So - it’s not a failure, no matter how simple the word was, and it shouldn’t discourage you from reading again. Sometimes the mouths don’t come out of our words right.


That has happened at my parish too. Boy, the pastor was mad. I was just glad it wasn’t on my shift :slight_smile:

I was a lector for years, and of course, things happen. Don’t sweat it. Try reading your readings more than a few times prior to Mass and it will be a LOT easier.

I remember a few years ago, we were doing a narrative version of the Passion (with the priest as Jesus and one commentator and three “voices”. I was one of the voices for the people saying “Crucify him” and embarassing…when I yelled “Crucify Him!” I started to cry. It was hard to control it. Took a deep breath and carried on. But I don’t want to ever have to do that “voice” again. Not in front of 1,000 people. No way.




The Lord sees the Heart, you dwelling to much on yourself, you did it to Glorify God, not yourself, so if you made an error it was human, and to forgive is divine. I find when reading I bring a small ruler as it is a bit nerve racking reading in public and put the ruler underneath the sentence.

I am sure you read perfectly, concentrate on the positive and not the negative…


I’ve never been a lector and never will be, but once in college I helped father distribute ashes on Ash Wednesay at his request.

When the first person came up, I got my line backwards and said, “Turn away from the Gospel and embrace sin!”

The whole auditorium (no chapel) laughed at me, including father. I just laughed, too. What else could I do?

I still laugh about it sometimes.


My husband is a regular lector at our church and I often have to speak in front of groups. Fumbling words is just a part of it. Normally if we just mispronounce or skip a word or something relatively small like that we just continue on! A little bluffing helps. Most of the people in church don’t know how to pronounce it, have a missalette and can read the correct thing there, or they are listening and still don’t notice. Our rule of thumb is, We may be wrong, but we’ll be wrong with confidencer! LOL :smiley:


Don’t feel bad. I dare say it happens to everyone at least once. Truth be told, I don’t think it’s noticed or remembered.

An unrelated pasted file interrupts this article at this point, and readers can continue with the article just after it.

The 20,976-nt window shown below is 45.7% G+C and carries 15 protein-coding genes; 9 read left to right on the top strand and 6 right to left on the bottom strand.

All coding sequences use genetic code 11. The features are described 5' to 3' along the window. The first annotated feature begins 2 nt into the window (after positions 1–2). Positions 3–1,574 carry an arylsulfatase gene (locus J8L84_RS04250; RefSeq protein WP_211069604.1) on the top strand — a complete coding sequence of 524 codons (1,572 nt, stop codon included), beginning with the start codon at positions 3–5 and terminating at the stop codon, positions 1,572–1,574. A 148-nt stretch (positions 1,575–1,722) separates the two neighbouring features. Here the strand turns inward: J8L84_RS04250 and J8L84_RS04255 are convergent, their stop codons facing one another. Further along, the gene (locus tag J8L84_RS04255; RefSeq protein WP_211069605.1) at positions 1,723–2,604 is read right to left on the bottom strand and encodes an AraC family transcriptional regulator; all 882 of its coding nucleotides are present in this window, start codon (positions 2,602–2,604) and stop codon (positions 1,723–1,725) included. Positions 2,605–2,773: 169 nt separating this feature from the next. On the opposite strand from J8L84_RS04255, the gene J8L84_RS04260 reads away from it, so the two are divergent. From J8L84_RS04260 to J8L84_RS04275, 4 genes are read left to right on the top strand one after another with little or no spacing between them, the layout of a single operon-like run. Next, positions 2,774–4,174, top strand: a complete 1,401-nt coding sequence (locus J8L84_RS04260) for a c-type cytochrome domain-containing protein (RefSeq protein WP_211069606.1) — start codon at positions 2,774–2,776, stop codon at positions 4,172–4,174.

Actually, the correct question would be:
“Has anyone NOT fumbled . . .”



I’ve rarely had a mistake that left me stumbling but once I was reading “Then a shoot will come out from the stump of Jesse…” but when I read it it came out “Then a shoot will come out from the rump of Jesse…” It was very difficult to maintain a straight face and keep reading. Nobody seemed to notice but I had a minor meltdown during the Offertory as I suddenly visualized what I’d read.

Luckily I was able to meltdown silently though I’m sure those behind me must have wondered why my shoulders where shaking so.


Isn’t a better question: “Who hasn’t fumbled while Lecturing at church?” You shouldn’t feel like a failure–even public speakers, people who do it for a living fumble–as you call it. Have you not heard your various priests fumble at times over the years? Have you not heard other readers fumble at times over the years? Do you think much about it at Mass–I know I don’t and if you asked me after Mass–I wouldn’t be able to tell you if there was a fumble during the readings–just not where my focus is–and I guess that’s true for 99% of those who attend Mass (I’d say 100% but there is always that one guy).

Speaking to a large group is very hard–even if it is just reading–I know I dread it but that’s because I have a tendency to be very self-conscience and I really have to work not be focused on me but on the announcement or the reading or the material I need to deliver–just remember 99% of those sitting out there–are glad it is you up there and not themselves–their listening to the readings, not writing of review of your performance.

I say way to step-up when there was no one else to do it.

The peace of Christ,


It happens to priests also. Just calmly start the sentence over.


:rotfl::rotfl: Dude stop! :rotfl::rotfl: you’re killin me!